Play and learning collide in revitalisation project

Students at St Mary’s Catholic Primary School Concord have more ways to spend their playtime with new playground areas inspired by one of the world’s most famous scientists.

Many hands have made light work of the school’s $280,000 playground revitalisation completed over four years with the help of parent fundraising and council and community grants.

Principal Anna Marsella said the playground’s design and inclusions were inspired by Albert Einstein’s words ‘play is the highest form of research’.

“The challenge with almost 500 students to cater for was ‘how can we maximise these spaces for the children so that they become a place where they are more active, have spaces to socialise and talk, and passive areas for play?’” she said.

I see everyone having more fun and being more active.

– Charlize Petracca

Mrs Marsella said one of the playground’s most popular areas was a passive space filed with recycled materials brought to the school by recycling and education co-operative Reverse Garbage.

“We don’t typically give our children enough opportunity to be creative, inventive and imaginative in the playground,” she said. “Through play like this they learn to problem-solve, think critically and collaborate. All of that research is being played out in our playground.”

Other playground spaces include new handball courts, slides, a sustainable garden, outdoor chalkboards, and a rock-climbing wall for younger students.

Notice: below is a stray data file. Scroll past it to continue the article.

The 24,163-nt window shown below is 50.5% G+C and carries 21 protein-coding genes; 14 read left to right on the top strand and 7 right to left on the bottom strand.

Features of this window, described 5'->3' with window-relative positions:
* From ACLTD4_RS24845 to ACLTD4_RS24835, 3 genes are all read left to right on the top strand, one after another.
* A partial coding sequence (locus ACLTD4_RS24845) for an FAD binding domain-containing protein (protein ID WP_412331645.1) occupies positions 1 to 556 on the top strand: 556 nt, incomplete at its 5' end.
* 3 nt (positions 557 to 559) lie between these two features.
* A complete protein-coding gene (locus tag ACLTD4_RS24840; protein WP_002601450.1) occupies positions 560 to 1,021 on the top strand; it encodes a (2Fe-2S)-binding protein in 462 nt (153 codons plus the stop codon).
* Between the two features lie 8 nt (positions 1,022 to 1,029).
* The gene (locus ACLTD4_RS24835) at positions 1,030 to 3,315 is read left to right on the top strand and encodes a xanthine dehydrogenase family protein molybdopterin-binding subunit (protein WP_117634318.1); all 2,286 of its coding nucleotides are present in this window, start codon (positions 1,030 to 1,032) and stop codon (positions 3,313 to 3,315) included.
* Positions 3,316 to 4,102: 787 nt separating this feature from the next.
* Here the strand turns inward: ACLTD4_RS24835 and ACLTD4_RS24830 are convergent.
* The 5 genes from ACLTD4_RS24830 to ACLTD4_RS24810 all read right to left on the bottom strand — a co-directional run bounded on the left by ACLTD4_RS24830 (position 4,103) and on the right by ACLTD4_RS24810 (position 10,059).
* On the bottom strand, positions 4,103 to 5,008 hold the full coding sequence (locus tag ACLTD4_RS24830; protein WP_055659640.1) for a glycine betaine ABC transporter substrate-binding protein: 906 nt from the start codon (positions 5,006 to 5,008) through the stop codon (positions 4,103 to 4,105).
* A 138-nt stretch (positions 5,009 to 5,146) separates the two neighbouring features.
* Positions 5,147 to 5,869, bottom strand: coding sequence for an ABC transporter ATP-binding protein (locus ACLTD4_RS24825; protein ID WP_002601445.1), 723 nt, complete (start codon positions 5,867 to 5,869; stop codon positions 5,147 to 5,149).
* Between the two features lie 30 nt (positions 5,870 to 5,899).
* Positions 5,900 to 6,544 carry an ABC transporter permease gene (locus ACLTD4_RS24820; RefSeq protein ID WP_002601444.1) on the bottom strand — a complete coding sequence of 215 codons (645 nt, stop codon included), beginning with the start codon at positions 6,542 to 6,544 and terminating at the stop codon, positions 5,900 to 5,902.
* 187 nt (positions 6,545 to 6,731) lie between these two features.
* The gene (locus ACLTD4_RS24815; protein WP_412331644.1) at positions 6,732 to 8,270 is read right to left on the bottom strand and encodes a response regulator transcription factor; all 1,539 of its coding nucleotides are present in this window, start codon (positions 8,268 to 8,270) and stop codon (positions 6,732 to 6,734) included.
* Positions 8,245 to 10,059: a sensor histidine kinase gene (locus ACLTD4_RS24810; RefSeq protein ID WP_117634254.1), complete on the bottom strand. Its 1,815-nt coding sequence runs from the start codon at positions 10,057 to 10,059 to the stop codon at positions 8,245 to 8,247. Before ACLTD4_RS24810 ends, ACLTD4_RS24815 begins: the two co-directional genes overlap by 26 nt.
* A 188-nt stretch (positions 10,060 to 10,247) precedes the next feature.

Artist in residence Christine Curtis worked with students to paint tiles for an artwork on the school’s welcome wall that spell the message ‘every child matters’. Parish priest Fr Paul Crowley blessed the space at a school assembly emceed by Year 6 leaders Ethan McGoldrick, Jude Chalhoub, Charlize Petracca and Alyssa Drummond. A time capsule will also be buried on the grounds with reflections from students that express their gratitude for their playground spaces and detail what they are learning.

Jude said the library had also been updated and was a good place for passive play including chess club and to read or catch up on homework in the mornings.

“More students go in to the library than before – you can play chess on Monday at lunch and it’s a good way for people to bond,” he said. “Now that we have more equipment it gives you more options and makes the playground more diverse. It’s amazing.”

Years 5 and 6 students also make use of the new play equipment when they facilitate lunchtime activities for their Kindergarten buddies. Charlize said the slide equipment was a favourite, particularly with the younger students.

“I see everyone having more fun and being more active,” she said.

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